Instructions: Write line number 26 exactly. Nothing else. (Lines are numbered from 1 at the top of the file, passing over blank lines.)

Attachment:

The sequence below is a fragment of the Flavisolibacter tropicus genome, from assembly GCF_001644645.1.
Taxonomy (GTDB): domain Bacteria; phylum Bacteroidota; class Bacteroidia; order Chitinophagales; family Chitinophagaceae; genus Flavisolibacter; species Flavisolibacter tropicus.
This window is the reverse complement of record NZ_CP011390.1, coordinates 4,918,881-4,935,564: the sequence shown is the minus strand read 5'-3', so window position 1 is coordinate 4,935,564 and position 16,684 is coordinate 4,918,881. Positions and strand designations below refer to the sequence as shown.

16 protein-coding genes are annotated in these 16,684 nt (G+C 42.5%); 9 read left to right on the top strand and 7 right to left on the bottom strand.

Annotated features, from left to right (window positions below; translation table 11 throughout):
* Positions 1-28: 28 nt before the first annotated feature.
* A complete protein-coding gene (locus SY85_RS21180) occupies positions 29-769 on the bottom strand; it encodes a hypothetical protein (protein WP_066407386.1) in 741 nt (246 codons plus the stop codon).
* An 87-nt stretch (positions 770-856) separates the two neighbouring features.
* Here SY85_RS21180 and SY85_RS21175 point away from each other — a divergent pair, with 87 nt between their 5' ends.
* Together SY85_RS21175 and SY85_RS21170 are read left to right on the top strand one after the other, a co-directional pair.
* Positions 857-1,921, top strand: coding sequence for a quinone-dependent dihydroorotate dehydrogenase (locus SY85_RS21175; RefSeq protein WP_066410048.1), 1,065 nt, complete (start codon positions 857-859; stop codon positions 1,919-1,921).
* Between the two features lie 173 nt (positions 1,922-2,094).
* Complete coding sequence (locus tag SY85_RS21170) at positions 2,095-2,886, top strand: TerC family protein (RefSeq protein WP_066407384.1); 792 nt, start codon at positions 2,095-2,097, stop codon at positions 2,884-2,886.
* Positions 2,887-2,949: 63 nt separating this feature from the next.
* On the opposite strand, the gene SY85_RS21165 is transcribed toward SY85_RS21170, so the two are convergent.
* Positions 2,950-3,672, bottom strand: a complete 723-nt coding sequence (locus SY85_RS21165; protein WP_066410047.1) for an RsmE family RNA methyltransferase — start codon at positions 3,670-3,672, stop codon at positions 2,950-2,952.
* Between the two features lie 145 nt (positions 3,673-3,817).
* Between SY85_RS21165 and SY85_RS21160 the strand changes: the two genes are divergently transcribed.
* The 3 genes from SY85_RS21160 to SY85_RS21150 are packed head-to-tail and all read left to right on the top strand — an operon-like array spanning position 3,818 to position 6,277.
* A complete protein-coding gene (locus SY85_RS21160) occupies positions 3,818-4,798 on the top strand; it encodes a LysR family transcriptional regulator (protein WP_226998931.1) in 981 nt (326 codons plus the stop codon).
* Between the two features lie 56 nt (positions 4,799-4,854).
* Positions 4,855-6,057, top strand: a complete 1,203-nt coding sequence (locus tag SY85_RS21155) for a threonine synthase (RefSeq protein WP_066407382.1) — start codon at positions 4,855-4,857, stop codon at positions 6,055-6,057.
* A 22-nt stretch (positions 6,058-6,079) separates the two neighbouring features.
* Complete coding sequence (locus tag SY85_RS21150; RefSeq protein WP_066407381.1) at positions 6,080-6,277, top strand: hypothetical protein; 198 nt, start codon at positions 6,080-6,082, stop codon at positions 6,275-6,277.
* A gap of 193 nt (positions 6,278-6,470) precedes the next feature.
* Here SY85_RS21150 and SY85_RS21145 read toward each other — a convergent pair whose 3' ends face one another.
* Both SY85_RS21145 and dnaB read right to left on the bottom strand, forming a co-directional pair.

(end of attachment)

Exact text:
* Here SY85_RS21150 and SY85_RS21145 read toward each other — a convergent pair whose 3' ends face one another.